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Early and intermediate age-related macular degeneration: update and clinical review

Overview of attention for article published in Clinical Interventions in Aging, October 2017
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1 Facebook page

Citations

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Readers on

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87 Mendeley
Title
Early and intermediate age-related macular degeneration: update and clinical review
Published in
Clinical Interventions in Aging, October 2017
DOI 10.2147/cia.s142685
Pubmed ID
Authors

Alfredo Garcia-Layana, Franciso Cabrera-López, José García-Arumí, Lluís Arias-Barquet, José M Ruiz-Moreno

Abstract

Age-related macular degeneration (AMD) is the leading cause of irreversible central vision loss in developed countries. With the aging of population, AMD will become globally an increasingly important and prevalent disease worldwide. It is a complex disease whose etiology is associated with both genetic and environmental risk factors. An extensive decline in the quality of life and progressive need of daily living assistance resulting from AMD among those most severely affected highlights the essential role of preventive strategies, particularly advising patients to quit smoking. In addition, maintaining a healthy diet, controlling other risk factors (such as hypertension, obesity, and atherosclerosis), and the use of nutritional supplements (antioxidants) are recommendable. Genetic testing may be especially important in patients with a family history of AMD. Recently, unifying criteria for the clinical classification of AMD, defining no apparent aging changes; normal aging changes; and early, intermediate, and late AMD stages, are of value in predicting AMD risk of progression and in establishing recommendations for the diagnosis, therapeutic approach, and follow-up of patients. The present review is focused on early and intermediate AMD and presents a description of the clinical characteristics and ophthalmological findings for these stages, together with algorithms for the diagnosis and management of patients, which are easily applicable in daily clinical practice.

Mendeley readers

The data shown below were compiled from readership statistics for 87 Mendeley readers of this research output. Click here to see the associated Mendeley record.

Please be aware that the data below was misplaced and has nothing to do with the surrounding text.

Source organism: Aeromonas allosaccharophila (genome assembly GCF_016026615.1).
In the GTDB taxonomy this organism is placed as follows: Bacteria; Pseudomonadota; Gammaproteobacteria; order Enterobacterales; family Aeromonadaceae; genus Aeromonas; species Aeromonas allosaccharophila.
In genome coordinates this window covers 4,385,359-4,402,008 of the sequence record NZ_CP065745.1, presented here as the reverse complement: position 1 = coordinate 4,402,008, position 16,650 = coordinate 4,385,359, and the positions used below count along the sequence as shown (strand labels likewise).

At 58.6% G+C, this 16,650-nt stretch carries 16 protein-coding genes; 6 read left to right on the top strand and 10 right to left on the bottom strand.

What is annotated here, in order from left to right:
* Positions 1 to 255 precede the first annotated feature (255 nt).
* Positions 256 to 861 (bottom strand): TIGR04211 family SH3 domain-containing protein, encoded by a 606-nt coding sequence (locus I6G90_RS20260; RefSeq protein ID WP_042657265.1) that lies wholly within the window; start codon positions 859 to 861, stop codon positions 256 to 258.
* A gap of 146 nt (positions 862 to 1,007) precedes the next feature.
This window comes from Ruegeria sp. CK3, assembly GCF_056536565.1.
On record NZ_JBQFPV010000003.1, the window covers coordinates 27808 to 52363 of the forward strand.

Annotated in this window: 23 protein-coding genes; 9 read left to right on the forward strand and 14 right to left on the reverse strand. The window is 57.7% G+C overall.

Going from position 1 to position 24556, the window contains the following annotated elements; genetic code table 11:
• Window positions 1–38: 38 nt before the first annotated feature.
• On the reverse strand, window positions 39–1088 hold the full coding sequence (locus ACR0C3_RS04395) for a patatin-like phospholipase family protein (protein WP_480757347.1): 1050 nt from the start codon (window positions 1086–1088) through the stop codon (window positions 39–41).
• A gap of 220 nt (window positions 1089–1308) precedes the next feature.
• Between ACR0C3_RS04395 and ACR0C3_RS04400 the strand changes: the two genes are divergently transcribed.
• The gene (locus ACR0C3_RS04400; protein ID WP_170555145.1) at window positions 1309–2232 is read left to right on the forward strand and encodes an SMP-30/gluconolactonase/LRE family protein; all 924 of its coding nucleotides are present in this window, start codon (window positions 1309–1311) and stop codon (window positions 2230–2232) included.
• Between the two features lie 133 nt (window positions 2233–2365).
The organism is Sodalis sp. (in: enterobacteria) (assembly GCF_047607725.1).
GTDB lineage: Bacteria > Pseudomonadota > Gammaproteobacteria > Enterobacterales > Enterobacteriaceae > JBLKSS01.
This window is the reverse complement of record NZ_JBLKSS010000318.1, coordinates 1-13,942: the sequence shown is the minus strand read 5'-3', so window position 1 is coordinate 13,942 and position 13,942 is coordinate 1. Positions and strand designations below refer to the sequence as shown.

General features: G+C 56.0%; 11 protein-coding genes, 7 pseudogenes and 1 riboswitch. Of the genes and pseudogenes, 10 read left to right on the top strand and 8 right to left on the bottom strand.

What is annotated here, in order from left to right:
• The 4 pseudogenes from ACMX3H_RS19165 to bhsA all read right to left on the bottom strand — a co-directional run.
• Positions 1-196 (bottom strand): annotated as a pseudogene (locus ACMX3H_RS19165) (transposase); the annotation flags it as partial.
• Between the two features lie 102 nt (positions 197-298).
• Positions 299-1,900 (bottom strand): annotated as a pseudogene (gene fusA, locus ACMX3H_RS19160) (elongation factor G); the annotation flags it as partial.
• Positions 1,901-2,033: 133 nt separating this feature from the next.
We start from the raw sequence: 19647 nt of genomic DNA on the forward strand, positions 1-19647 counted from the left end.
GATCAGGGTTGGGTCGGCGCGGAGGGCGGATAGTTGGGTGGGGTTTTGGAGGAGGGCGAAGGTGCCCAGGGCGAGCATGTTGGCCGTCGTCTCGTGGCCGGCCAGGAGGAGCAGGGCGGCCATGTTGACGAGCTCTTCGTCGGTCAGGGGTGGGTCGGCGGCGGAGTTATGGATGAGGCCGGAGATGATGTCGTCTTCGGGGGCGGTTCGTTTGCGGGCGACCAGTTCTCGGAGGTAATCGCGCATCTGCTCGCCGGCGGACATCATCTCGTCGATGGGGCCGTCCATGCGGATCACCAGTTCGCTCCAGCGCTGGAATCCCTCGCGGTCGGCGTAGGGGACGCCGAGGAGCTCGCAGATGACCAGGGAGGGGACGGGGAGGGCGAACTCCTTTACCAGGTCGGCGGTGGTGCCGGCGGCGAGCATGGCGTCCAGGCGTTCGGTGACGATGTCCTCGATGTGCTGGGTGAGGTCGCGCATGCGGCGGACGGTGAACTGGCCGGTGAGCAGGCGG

Geographical breakdown

Country Count As %
Unknown 87 100%

Demographic breakdown

Readers by professional status Count As %
Unspecified 20 23%
Student > Ph. D. Student 20 23%
Student > Master 13 15%
Student > Bachelor 10 11%
Student > Doctoral Student 7 8%
Other 17 20%
Readers by discipline Count As %
Medicine and Dentistry 27 31%
Unspecified 21 24%
Biochemistry, Genetics and Molecular Biology 10 11%
Agricultural and Biological Sciences 7 8%
Nursing and Health Professions 6 7%
Other 16 18%

Attention Score in Context

This research output has an Altmetric Attention Score of 1. This is our high-level measure of the quality and quantity of online attention that it has received. This Attention Score, as well as the ranking and number of research outputs shown below, was calculated when the research output was last mentioned on 12 April 2018.
All research outputs
#11,384,149
of 12,799,521 outputs
Outputs from Clinical Interventions in Aging
#1,230
of 1,317 outputs
Outputs of similar age
#267,076
of 314,162 outputs
Outputs of similar age from Clinical Interventions in Aging
#56
of 58 outputs
Altmetric has tracked 12,799,521 research outputs across all sources so far. This one is in the 1st percentile – i.e., 1% of other outputs scored the same or lower than it.
So far Altmetric has tracked 1,317 research outputs from this source. They typically receive a little more attention than average, with a mean Attention Score of 6.5. This one is in the 1st percentile – i.e., 1% of its peers scored the same or lower than it.
Older research outputs will score higher simply because they've had more time to accumulate mentions. To account for age we can compare this Altmetric Attention Score to the 314,162 tracked outputs that were published within six weeks on either side of this one in any source. This one is in the 1st percentile – i.e., 1% of its contemporaries scored the same or lower than it.
We're also able to compare this research output to 58 others from the same source and published within six weeks on either side of this one. This one is in the 1st percentile – i.e., 1% of its contemporaries scored the same or lower than it.